Ph.D. in Physical Chemistry, Emory University, 1982
B.S. in Chemistry, Emory University, 1978
Dr. David Ashley is a Research Professor in the School of Public Health at Georgia State University. He was appointed to this position in August 2017. Before that, he spent 33 years in the United States Public Health Service, retiring in 2016 at the rank of Assistant Surgeon General/Rear Admiral-Lower Half.
He was at the Environmental Health Laboratory of the Centers for Disease Control and Prevention’s National Center for Environmental Health from 1983 until 2010. Starting in June 2010 he was the inaugural director of the Office of Science of the Food and Drug Administration’s Center for Tobacco Products (FDA/CTP). In this role, he was instrumental in carrying out the regulatory authorities of the 2009 law which gave FDA authority to regulate tobacco products; this law requires that FDA base its decisions on science, including proposals to reduce the harm caused to those who smoke and to discourage youngsters from smoking. FDA CTP’s Office of Science is responsible for identifying, developing, and enhancing the science related to tobacco products, their use, and the resulting morbidity and mortality so that regulatory decisions will have the greatest impact on improving public health. To accomplish this goal, they provide the scientific support for regulations and guidance, review tobacco product applications, evaluate the knowledge basis for regulatory decisions, and carry out research to fill the gaps in scientific knowledge related to tobacco product regulation.
Dr. Ashley has performed extensive research related to the impact of cigarette design and contents on the emissions from tobacco products, how people use tobacco products, and resulting biomarkers of exposure. He has published over 140 peer-reviewed articles and book chapters related to biophysics, environmental chemicals, biomarkers of exposure and the constituents of tobacco and tobacco smoke. He was a contributing author for the recent Surgeon General’s Report entitled How Tobacco Causes Disease—The Biology and Behavioral Basis for Tobacco-Attributable Disease and has presented extensively at scientific meetings on the chemistry of tobacco and tobacco smoke and biomarkers of exposure. He serves on the World Health Organization (WHO) Study Group for Tobacco Product Regulation and was the Chair of the WHO Tobacco Laboratory Network from 2006 until 2010.
Ashley DL, Bonin MA, Cardinali FL, McCraw JM, Holler JL, Needham LL, Patterson DG Jr, Determining volatile organic compounds in human blood from a large sample population by using purge and trap gas chromatography/mass spectrometry, Anal Chem 64:1021-1029, 1992.
Hamar GB, McGeehin MA, Phifer BL, Ashley DL, Volatile organic compound testing of a study population living near a hazardous waste site, J Exp Anal Environ Epidem 6:247-255, 1996.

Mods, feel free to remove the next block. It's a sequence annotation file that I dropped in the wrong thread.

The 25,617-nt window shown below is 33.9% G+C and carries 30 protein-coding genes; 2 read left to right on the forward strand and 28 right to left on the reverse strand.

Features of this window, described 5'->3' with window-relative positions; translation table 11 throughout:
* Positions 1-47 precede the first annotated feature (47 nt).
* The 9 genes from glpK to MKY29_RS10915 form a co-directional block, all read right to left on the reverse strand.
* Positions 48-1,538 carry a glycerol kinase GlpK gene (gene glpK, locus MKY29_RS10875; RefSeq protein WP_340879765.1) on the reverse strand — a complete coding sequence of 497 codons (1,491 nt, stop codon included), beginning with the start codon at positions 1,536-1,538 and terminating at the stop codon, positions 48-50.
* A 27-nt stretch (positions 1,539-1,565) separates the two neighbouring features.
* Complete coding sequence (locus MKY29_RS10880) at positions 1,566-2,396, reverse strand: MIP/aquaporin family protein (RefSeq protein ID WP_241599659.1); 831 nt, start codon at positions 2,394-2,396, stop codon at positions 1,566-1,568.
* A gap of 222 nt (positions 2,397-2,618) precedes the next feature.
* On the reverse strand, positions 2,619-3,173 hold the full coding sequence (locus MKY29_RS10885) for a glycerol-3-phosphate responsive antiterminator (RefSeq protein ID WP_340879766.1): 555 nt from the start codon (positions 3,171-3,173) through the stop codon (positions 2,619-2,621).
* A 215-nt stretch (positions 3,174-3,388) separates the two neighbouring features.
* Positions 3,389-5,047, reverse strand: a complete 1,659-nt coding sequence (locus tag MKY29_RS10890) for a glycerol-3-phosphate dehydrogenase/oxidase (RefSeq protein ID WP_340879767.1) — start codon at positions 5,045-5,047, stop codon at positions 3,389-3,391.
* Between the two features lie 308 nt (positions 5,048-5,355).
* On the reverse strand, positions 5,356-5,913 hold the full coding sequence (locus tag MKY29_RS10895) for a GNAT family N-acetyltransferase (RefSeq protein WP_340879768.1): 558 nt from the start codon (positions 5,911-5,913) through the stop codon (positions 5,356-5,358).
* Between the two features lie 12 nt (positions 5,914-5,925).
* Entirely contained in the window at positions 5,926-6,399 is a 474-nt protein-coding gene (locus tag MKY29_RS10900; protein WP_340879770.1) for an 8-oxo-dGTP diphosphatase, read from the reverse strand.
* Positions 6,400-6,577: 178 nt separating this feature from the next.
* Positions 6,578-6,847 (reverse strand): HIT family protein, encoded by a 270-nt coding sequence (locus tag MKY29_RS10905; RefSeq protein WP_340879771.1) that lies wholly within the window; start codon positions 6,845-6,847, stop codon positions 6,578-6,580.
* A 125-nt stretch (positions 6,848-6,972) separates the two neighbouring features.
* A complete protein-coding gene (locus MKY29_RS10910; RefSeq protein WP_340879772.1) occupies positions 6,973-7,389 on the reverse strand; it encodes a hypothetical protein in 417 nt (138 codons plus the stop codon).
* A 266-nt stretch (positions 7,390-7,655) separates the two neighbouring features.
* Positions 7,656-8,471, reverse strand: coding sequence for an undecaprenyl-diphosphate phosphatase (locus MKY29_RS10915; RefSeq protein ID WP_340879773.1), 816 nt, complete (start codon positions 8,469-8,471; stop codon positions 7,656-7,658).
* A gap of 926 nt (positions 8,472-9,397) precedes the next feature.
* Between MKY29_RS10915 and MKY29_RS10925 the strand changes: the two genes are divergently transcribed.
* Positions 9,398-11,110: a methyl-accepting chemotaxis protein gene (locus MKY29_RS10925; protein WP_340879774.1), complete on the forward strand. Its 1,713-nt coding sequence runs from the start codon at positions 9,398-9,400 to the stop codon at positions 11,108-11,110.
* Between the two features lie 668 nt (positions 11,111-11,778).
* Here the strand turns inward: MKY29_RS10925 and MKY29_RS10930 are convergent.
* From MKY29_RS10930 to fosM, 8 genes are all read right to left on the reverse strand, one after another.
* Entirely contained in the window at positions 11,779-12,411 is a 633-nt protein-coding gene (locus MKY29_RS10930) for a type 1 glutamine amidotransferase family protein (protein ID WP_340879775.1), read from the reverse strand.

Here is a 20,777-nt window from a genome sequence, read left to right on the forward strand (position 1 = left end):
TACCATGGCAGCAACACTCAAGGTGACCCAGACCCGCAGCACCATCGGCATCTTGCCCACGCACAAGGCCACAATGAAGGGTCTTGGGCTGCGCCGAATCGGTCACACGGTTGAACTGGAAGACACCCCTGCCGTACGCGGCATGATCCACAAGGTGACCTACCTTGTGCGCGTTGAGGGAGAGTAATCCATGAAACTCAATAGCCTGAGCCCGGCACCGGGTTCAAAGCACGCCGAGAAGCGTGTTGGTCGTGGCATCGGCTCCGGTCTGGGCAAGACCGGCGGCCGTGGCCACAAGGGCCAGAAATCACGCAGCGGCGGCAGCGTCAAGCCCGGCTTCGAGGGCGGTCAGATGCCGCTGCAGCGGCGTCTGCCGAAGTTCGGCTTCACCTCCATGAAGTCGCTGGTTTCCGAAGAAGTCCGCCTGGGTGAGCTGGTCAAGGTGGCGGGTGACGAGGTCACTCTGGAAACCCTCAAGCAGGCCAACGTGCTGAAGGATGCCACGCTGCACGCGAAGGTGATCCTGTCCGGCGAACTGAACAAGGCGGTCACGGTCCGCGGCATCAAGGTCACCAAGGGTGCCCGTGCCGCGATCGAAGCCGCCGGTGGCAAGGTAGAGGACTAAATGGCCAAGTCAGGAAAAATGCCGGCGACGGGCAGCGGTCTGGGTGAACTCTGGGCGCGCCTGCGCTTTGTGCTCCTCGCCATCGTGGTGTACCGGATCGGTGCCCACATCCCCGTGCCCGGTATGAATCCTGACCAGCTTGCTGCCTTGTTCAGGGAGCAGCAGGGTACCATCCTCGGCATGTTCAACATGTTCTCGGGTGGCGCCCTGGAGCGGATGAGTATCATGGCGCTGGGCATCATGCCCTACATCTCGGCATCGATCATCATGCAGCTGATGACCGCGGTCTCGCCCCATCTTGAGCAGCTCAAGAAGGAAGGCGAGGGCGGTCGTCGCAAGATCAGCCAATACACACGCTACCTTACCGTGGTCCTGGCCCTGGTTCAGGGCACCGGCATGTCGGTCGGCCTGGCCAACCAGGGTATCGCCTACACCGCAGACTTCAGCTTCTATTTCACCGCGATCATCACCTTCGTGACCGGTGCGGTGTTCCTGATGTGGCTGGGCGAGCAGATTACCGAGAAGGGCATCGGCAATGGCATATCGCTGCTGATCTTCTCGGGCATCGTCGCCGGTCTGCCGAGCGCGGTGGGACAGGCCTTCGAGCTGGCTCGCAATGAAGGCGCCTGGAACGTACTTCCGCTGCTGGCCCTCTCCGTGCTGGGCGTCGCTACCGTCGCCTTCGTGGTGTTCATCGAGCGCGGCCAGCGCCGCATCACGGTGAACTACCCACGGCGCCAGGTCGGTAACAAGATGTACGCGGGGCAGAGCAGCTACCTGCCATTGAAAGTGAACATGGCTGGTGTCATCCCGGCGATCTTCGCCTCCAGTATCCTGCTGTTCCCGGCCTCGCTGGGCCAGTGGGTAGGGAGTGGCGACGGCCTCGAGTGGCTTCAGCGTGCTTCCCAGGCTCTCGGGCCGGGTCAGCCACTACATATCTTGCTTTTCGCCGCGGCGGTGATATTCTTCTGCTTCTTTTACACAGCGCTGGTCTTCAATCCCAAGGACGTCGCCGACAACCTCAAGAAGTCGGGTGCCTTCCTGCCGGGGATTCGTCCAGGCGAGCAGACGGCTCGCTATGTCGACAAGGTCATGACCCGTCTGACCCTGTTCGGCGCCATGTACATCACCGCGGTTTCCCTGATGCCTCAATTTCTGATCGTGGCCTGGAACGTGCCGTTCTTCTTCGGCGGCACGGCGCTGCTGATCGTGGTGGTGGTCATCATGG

Lemire SW, Ashley DL, Calafat, AM. Quantitative determination of the hydrolysis products of nitrogen mustards in human urine by liquid chromatography-electrospray ionization tandem mass spectrometry, J Anal Tox 27:1-6, 2003.
Ashley DL, Beeson MD, Johnson DR, McCraw JM, Richter P, Pirkle JL, Pechacek T, Song S, Watson CH. Tobacco-specific nitrosamines in tobacco from US brand and non-US brand cigarettes, Nicotine and Tobacco Research 5:323-331, 2003.
Ashley DL, Singer PC, Wilkes C, Blount B, DePaz E, Lyu C, Masters J. Changes in blood trihalomethane concentrations resulting from differences in water quality and water use activities. Arch Environm Occup Health 60(1):7-15, 2005.
Polzin GM, Zhang L, Hearn BA, Tavakoli AD, Vaughan C, Ashley DL, Watson CH. Effect of charcoal-containing filters on gas phase volatile organic compounds. Tobacco Control 2008 Sep;17(Suppl 1):i10-6.
Solano MI, Thomas J, Taylor JT, McGuire JM, Jakubowski EM, Thomson SA, Maggio VL, Preston K, Smith JR, Capacio B, Ashley DL, Barr JR. Quantification of nerve agent VX-butyrylcholinesterase adduct biomarker from an accidental exposure. J Anal Toxicol 2008 Jan-Feb; 32(1):68-72.
Ashley DL, Pankow JF, Tavakoli AD, Watson CH. Approaches, challenges and experience in assessing free nicotine. In Nicotine Psychophamacology. JE Henningfield et al.(eds.), Handbook of Experimental Pharmacology, Volume 192. Springer-Verlag, Berlin. Pages 438-456, 2009.
Ashley DL, O’Connor RJ, Bernert JT, Watson CH, Polzin GM, Jain RB, Hammond D, Hatsukami DK, Giovino GA, Cummings KM, McNeill A, Shahab L, King B, Fong GT, Zhang L, Xia Y, Yan X, McCraw JM. Effect of differing levels of tobacco-specific nitrosamines in cigarette smoke on the levels of biomarkers in smokers. Cancer Epidemiology Biomarkers and Prevention Jun 2010; 19(6): 1389-98.
Ashley DL, Backinger CL. Research to inform the Food and Drug Administration’s regulation of tobacco – The Center for Tobacco Products’ Office of Science, American Journal of Preventive Medicine Nov 2012; 43(5 Suppl 3): S255-63.
Ashley DL, Backinger CL, van Bemmel DM, Neveleff DJ. Tobacco regulatory science: Research to inform regulatory action at the Food and Drug Administration’s Center for Tobacco Products. Nicotine and Tobacco Research Aug 2014; 16(8):1045-9.